In the book published by the UKZN Press, Swatuk recommends learning to see water and the region differently in order to meet present challenges and better prepare for an uncertain, climate-changing future. He also advocates for looking at green (rainfall) water solutions for human water needs as opposed to simply focusing on blue (ground) water solutions. The book deals with sustainable water management through good and science-informed governance.
Swatuk has extensive experience in environmental as well as natural resource governance and management in southern Africa. He has lived and worked in the region for 14 years, primarily in Botswana where he was a lecturer at the University of Botswana and an Associate Professor of Resource Governance at the Okavango Research Institute. He is currently Professor in the School of Environment, Enterprise and Development (SEED) at the University of Waterloo and Director of the Master of Development Practice (MDP) Programme.
During his visit to UKZN, Swatuk delivered a seminar for the CWRR on the topic of Countering the unintended negative effects of climate action in southern Africa and delivered classes to Hydrology Honours students.
The seminar covered another new publication, titled: Water, Climate Change and the Boomerang Effect, which is concerned with the unintended consequences of climate change adaptation and mitigation in the water sector. The book addresses popular fears regarding the negative consequences of climate-oriented actions and presents empirical case studies.
He explained the book as dealing with the emergence of largely unanticipated and unintended negative consequences of climate change adaptation and mitigation policies and programmes that feed back to the state and gave an overview of case studies including the Three Gorges Dam, Guarani Aquifer, the Ilisu Dam and others. He highlighted how quick climate actions that governments pursue involve big infrastructure, and expanded on investigation of the motivation behind state action that leads to negative consequences that could have been easily foreseen. The aim of his work is to develop a decision support tool at the science-policy interface, informed by local measures to enable balanced climate action.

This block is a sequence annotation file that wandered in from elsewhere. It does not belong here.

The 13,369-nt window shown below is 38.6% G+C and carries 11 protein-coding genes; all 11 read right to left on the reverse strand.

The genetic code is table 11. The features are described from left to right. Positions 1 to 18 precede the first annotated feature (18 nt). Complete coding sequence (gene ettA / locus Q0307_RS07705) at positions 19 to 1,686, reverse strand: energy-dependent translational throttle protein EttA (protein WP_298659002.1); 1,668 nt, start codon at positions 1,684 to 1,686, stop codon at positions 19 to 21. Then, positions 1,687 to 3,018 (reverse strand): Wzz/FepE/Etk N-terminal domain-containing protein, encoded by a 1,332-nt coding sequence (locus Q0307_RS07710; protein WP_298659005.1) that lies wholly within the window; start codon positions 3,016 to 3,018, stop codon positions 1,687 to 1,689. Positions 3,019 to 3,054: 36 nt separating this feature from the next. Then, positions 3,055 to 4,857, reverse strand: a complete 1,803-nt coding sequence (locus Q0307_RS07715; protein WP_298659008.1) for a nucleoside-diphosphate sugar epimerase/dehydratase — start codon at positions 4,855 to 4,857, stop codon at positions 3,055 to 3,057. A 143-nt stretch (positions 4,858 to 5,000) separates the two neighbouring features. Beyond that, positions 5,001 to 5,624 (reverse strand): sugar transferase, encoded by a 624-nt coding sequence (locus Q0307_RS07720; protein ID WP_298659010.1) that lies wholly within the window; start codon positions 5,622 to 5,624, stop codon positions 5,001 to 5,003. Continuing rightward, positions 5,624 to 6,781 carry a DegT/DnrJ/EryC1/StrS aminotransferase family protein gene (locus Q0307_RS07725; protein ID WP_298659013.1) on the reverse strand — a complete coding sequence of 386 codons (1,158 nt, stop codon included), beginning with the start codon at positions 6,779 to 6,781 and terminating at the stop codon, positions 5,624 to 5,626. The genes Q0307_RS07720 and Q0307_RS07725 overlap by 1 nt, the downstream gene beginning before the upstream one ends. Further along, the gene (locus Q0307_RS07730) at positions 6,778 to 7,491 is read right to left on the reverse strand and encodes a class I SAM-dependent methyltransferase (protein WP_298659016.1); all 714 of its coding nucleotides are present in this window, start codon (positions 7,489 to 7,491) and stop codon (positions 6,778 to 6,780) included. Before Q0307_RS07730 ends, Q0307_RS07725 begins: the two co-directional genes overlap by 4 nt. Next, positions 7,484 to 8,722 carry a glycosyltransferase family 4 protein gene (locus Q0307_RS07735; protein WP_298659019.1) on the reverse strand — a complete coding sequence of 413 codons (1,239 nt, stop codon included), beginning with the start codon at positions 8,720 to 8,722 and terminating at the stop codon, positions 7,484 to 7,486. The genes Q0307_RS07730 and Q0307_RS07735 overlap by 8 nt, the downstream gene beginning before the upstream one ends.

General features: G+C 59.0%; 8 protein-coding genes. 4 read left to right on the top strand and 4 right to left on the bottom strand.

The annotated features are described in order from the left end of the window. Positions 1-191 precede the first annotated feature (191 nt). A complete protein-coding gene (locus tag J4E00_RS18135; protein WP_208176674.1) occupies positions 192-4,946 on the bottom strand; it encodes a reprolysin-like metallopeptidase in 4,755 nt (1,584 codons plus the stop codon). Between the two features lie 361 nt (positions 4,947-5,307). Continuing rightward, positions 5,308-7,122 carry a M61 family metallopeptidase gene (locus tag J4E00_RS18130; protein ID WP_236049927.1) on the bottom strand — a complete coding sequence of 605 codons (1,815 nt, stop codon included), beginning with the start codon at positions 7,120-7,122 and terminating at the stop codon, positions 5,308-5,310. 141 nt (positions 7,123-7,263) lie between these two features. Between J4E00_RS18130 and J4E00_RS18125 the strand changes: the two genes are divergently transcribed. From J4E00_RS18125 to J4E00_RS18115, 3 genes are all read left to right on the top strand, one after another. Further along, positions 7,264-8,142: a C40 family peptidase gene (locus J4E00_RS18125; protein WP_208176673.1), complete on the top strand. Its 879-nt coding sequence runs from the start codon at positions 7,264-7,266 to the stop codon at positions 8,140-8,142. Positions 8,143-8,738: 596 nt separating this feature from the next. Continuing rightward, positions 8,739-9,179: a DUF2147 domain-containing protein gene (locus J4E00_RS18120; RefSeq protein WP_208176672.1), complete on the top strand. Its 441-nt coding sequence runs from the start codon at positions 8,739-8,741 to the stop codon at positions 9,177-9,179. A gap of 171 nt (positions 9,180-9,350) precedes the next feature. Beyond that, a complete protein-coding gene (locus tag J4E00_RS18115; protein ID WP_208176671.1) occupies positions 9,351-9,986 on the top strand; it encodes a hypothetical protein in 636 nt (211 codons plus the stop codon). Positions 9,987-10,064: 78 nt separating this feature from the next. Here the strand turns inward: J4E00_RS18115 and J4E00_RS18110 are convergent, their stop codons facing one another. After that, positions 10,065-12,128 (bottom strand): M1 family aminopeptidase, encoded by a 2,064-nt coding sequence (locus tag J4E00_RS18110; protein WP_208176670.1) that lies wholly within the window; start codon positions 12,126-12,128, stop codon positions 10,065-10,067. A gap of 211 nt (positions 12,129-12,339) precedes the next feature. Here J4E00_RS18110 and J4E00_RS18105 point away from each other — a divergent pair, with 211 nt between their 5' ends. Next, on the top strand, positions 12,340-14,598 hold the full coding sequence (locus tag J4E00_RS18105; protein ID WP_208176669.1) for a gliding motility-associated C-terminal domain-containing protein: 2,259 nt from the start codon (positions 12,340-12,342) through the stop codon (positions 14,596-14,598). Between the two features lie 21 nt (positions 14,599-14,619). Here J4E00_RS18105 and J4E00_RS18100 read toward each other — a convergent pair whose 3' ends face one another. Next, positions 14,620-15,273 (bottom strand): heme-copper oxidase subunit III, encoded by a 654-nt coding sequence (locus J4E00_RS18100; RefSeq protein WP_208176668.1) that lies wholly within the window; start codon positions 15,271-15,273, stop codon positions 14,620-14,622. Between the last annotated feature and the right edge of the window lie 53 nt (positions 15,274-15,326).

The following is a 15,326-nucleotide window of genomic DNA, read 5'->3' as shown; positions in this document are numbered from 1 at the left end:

Swatuk’s visit also involved the exploration of possible partners and study sites in this research. This could involve scope for student involvement and exchange visits and would be heavily focused on capacity building. Swatuk’s experience in water security programmes run in Canada and at the University of the Western Cape would contribute to upskilling students and researchers.
He also visited the uMngeni School of Water Governance Research at the Institute of Natural Resources (INR) for a discussion about project concepts, with considerable focus dedicated to state interests. There was a discussion about the state having people’s interests at heart and where that was evidently not the case, and where corporate interests influence decision-making. Attendees also discussed various biophysical environments and governance approaches across the globe, and the need for local actors to play a role in state dialogue on climate change adaptation.
Words and photograph: Christine Cuénod